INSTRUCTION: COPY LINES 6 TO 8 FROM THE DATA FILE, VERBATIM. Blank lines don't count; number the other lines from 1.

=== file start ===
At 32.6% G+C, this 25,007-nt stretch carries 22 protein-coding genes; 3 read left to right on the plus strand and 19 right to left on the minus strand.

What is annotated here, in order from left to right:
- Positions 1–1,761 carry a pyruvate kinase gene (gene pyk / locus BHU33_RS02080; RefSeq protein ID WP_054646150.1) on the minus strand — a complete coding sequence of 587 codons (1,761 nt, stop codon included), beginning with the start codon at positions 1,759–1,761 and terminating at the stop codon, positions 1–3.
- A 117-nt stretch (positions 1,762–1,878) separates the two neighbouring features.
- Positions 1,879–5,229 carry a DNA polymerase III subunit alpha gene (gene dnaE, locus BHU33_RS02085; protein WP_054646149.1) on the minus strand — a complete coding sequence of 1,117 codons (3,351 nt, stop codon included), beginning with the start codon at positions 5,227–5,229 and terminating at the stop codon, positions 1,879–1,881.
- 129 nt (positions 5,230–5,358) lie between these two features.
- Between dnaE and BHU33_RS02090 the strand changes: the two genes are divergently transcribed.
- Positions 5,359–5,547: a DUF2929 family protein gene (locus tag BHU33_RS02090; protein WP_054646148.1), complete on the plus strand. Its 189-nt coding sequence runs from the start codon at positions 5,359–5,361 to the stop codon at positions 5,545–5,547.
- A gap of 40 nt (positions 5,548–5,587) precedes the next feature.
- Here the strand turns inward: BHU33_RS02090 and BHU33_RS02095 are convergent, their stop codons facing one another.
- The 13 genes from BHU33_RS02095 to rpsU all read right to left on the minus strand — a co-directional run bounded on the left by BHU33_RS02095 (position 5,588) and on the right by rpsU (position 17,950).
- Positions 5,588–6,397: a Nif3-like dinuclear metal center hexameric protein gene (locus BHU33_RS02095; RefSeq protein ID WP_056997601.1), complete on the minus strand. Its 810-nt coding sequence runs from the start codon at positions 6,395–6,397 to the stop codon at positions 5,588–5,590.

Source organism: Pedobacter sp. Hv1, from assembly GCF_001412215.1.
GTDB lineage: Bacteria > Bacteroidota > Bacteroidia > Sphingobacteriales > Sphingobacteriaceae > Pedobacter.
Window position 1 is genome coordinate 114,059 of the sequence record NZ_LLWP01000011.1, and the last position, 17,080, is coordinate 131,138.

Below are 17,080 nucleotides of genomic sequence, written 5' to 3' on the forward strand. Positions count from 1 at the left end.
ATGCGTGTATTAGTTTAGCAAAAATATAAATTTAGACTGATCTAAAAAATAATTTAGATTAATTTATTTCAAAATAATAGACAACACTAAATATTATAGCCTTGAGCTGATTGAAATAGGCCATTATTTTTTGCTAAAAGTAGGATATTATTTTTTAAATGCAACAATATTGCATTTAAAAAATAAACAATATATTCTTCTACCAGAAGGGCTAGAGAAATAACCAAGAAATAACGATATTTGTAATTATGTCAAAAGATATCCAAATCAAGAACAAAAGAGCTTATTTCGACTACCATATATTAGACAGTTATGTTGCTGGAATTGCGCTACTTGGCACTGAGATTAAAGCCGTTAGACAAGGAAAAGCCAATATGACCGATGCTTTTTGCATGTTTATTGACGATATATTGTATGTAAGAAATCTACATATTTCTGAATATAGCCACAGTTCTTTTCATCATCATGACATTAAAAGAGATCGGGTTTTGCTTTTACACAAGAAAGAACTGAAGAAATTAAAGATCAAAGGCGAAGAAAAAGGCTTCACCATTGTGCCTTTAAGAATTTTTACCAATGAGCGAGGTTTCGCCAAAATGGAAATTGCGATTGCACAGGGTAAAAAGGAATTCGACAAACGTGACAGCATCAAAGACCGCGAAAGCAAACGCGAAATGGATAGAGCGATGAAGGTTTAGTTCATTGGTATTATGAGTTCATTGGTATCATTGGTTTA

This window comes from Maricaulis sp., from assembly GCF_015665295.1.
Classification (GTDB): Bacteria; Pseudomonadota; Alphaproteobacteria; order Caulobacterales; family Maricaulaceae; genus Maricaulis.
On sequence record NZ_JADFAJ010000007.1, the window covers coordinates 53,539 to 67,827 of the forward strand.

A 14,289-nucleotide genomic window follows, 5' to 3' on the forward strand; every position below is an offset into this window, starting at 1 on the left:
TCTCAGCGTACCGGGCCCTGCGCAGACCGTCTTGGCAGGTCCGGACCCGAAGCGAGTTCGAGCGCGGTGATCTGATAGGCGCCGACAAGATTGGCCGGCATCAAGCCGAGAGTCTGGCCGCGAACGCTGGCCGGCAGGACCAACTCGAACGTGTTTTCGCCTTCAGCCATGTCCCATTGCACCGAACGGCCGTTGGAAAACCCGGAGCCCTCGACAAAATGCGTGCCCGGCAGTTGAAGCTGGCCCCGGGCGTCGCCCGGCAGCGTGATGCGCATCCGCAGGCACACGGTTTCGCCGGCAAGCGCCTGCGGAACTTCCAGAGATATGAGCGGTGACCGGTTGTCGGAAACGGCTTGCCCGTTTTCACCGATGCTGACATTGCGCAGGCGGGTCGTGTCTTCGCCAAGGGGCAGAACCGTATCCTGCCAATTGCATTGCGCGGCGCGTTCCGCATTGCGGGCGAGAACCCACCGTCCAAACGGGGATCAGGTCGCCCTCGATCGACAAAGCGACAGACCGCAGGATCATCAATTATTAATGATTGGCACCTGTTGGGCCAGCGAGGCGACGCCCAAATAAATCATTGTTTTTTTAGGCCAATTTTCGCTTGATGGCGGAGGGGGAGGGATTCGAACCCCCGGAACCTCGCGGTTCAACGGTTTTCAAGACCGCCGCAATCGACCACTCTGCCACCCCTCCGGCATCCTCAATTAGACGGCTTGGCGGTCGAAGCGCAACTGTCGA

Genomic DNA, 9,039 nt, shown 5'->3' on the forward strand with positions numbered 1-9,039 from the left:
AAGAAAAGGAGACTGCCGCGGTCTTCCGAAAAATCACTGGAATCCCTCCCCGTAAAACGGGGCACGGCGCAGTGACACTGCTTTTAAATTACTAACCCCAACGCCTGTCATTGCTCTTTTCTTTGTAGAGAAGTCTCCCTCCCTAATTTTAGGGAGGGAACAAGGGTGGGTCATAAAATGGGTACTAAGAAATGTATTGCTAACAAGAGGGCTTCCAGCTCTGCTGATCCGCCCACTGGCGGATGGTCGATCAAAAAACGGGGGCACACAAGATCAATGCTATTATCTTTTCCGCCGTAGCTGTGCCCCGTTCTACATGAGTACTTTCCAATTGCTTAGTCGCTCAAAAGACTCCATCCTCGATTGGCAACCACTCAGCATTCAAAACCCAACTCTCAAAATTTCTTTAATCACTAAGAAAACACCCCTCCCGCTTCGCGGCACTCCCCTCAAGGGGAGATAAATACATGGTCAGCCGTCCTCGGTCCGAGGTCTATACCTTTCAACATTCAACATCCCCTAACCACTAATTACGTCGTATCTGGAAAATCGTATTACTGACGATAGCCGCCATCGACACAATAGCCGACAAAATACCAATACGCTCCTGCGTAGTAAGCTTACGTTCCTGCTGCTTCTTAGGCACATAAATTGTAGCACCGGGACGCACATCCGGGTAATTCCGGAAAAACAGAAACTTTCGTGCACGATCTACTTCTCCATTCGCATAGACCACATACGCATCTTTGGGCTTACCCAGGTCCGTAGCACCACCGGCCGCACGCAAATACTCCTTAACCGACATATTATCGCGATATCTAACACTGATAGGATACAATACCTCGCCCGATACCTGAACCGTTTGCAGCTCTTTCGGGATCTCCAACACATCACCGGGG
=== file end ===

- 129 nt (positions 5,230–5,358) lie between these two features.
- Between dnaE and BHU33_RS02090 the strand changes: the two genes are divergently transcribed.
- Positions 5,359–5,547: a DUF2929 family protein gene (locus tag BHU33_RS02090; protein WP_054646148.1), complete on the plus strand. Its 189-nt coding sequence runs from the start codon at positions 5,359–5,361 to the stop codon at positions 5,545–5,547.